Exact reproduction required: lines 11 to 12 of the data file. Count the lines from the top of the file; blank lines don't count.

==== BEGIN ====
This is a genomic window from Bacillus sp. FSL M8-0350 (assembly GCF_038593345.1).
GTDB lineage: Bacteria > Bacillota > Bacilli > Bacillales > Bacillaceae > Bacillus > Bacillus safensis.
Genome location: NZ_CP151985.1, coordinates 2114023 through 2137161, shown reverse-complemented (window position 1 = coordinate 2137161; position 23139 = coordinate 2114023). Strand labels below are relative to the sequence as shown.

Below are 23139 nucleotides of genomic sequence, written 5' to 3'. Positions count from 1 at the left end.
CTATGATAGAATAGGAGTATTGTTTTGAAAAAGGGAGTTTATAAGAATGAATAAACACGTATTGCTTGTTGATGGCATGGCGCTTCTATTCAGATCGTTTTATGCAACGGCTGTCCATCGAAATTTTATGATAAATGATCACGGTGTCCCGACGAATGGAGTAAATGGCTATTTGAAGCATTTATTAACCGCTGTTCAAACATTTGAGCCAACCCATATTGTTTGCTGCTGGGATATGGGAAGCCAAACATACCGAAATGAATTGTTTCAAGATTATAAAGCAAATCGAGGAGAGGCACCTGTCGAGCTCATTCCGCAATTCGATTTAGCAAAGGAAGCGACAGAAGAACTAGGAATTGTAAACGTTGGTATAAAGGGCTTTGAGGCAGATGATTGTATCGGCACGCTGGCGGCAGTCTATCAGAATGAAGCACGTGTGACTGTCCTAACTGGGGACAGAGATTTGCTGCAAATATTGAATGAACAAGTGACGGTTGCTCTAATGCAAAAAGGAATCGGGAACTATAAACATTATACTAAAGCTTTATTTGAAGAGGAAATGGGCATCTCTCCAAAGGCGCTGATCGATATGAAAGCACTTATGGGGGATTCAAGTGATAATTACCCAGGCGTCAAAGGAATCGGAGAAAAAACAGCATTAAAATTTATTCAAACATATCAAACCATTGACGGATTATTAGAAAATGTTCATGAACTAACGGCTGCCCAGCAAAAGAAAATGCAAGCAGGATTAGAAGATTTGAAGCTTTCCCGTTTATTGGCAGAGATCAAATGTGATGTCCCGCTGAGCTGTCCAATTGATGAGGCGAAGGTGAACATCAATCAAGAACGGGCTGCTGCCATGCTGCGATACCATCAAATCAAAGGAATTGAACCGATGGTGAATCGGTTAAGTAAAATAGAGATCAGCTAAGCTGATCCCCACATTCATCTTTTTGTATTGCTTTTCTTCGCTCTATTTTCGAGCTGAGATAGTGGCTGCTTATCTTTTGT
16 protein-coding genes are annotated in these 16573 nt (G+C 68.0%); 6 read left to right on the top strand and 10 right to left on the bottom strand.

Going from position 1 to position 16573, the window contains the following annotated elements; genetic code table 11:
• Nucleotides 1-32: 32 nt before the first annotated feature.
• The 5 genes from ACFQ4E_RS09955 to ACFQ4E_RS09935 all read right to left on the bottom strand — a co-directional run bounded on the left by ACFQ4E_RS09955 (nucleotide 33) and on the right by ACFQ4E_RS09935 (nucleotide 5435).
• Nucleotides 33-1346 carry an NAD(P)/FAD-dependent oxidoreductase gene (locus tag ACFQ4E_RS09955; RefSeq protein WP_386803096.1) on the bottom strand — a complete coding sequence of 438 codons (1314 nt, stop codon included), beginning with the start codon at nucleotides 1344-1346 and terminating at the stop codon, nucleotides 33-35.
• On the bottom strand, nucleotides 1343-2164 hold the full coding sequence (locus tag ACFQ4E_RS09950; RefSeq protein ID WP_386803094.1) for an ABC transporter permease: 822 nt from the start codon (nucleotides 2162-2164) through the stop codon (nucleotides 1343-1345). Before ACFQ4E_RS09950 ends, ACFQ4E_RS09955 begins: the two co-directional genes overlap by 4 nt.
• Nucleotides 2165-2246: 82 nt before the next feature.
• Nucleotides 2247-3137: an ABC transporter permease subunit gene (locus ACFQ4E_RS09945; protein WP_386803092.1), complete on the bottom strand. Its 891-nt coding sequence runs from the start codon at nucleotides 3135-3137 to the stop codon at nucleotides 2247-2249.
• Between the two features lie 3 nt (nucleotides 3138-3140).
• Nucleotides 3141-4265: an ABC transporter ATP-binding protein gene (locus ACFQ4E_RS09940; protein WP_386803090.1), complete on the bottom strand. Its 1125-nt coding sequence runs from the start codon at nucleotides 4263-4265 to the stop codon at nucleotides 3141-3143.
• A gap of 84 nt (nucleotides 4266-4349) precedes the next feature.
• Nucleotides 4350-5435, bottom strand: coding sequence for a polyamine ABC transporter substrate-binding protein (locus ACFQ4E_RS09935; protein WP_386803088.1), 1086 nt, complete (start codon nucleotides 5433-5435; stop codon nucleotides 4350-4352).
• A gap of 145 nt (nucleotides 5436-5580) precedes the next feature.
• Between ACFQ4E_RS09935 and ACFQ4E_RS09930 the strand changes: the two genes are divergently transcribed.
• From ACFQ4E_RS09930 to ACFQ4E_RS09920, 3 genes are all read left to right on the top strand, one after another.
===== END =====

• On the bottom strand, nucleotides 1343-2164 hold the full coding sequence (locus tag ACFQ4E_RS09950; RefSeq protein ID WP_386803094.1) for an ABC transporter permease: 822 nt from the start codon (nucleotides 2162-2164) through the stop codon (nucleotides 1343-1345). Before ACFQ4E_RS09950 ends, ACFQ4E_RS09955 begins: the two co-directional genes overlap by 4 nt.
• Nucleotides 2165-2246: 82 nt before the next feature.